Apax Partners LLP, a London-based private-equity firm, is Rue21’s biggest shareholder with control of almost 30 percent of the stock. Apax has been invested in Rue21 since 1998, making it the firm’s oldest current investment, according to its website. Todd Fogarty, a spokesman for Apax, declined to comment on Rue21.
Rue21 is one of the three most attractive LBO targets among U.S. specialty retailers, Randal Konik, a New York-based analyst at Jefferies Group LLC, wrote in an April 25 research note, sending the stock up 4.6 percent. Based on assumptions including about a 30 percent premium and a minimum equity contribution of 25 percent, Rue21 would generate an internal rate of return for a private-equity buyer of 29 percent to 31 percent, he wrote. Aeropostale Inc. (ARO) and Abercrombie & Fitch Co. (ANF) were also highlighted.
Clothing chains appeal to private-equity suitors because they tend to have very little debt, generate free cash flow and often offer opportunities for margin improvement, said Jaime Katz, a Chicago-based retail analyst at Morningstar Inc.
“The economics of it make sense,” Katz said in a phone interview. “It’s very easy for them to just raise part of the deal in debt and then squeeze the business out and flip it and pay the debt down.”
Rue21 is poised to generate free cash flow of $49 million this year, the highest since its IPO, according to data by Bloomberg. Stephanie Wissink, a Minneapolis-based analyst at Piper Jaffray, said there’s also room for a buyer to improve the retailer’s margins. At 4.9 percent in the last 12 months, Rue21’s profit margin trails the 7.3 percent average among U.S. specialty apparel stores with market values of more than $500 million, the data show.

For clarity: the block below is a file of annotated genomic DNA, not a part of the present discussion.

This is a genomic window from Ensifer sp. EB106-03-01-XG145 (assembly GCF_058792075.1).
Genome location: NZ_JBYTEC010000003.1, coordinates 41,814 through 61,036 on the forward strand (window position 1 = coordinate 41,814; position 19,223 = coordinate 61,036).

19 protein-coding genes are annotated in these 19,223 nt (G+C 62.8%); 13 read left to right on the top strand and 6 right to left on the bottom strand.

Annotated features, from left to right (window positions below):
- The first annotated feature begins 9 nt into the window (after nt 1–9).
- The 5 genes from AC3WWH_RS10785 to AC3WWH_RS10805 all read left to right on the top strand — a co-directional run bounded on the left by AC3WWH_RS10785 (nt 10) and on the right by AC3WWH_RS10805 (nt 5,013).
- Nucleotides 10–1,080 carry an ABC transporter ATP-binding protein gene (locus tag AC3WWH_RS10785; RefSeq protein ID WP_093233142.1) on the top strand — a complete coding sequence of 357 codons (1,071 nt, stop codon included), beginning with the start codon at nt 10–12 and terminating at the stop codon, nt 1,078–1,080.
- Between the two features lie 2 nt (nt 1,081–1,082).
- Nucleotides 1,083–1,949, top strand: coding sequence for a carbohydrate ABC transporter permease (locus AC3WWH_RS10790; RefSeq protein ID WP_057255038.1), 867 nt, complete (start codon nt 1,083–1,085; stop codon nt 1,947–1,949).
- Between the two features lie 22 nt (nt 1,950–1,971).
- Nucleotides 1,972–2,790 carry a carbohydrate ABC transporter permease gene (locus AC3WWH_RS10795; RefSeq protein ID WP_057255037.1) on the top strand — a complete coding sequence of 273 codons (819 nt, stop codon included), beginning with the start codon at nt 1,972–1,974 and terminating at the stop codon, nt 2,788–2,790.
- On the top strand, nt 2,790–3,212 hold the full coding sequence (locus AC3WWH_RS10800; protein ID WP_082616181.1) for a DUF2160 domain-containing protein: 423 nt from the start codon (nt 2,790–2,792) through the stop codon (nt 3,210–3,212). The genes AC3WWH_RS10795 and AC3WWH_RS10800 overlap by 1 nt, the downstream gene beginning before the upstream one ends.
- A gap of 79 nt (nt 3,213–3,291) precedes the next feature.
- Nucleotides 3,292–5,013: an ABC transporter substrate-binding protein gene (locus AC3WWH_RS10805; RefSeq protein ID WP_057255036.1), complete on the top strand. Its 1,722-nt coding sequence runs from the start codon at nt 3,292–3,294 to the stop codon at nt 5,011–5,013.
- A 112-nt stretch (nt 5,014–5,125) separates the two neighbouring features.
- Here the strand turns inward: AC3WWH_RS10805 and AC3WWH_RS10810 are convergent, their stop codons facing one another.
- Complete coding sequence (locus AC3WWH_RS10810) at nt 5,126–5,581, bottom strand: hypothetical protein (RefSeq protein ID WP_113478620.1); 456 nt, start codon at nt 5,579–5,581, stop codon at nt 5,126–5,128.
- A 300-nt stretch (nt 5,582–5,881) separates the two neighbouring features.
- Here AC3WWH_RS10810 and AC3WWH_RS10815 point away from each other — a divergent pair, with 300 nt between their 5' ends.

“I think private equity can take them out,” said Sunderland of Grandeur Peak, which oversees $750 million. “Most important is they have very good free cash flow.”
Bidders may offer $42 to $47 a share for the company, or as much as $1.1 billion, based on the multiples Sycamore Partners paid for Hot Topic, Wissink estimated. That’s as much as 51 percent more than the stock’s closing price of $31.11 last week.
Today, Rue21 gained 0.6 percent to $31.30 after earlier reaching its highest intraday level in more than six months.
One possible deterrent for a buyout firm could be questions about the value of Rue21’s brand, which is less popular than those of American Eagle Outfitters Inc. (AEO) or Nike Inc. (NKE), for example, she said.
Still, Rue21 offers expansion opportunities at a time when other retailers, such as Abercrombie, are shutting down locations, according to Wissink. Rue21 -- located in towns such as Moscow, Idaho, and Paris, Texas -- added more than 500 stores in the past five years and plans to open 125 more this year.
In small towns, “people are either shopping for their clothes at Wal-Mart or they’re shopping at Rue21,” she said. “Growth is scarce in the industry and so private-equity firms are looking for growth.”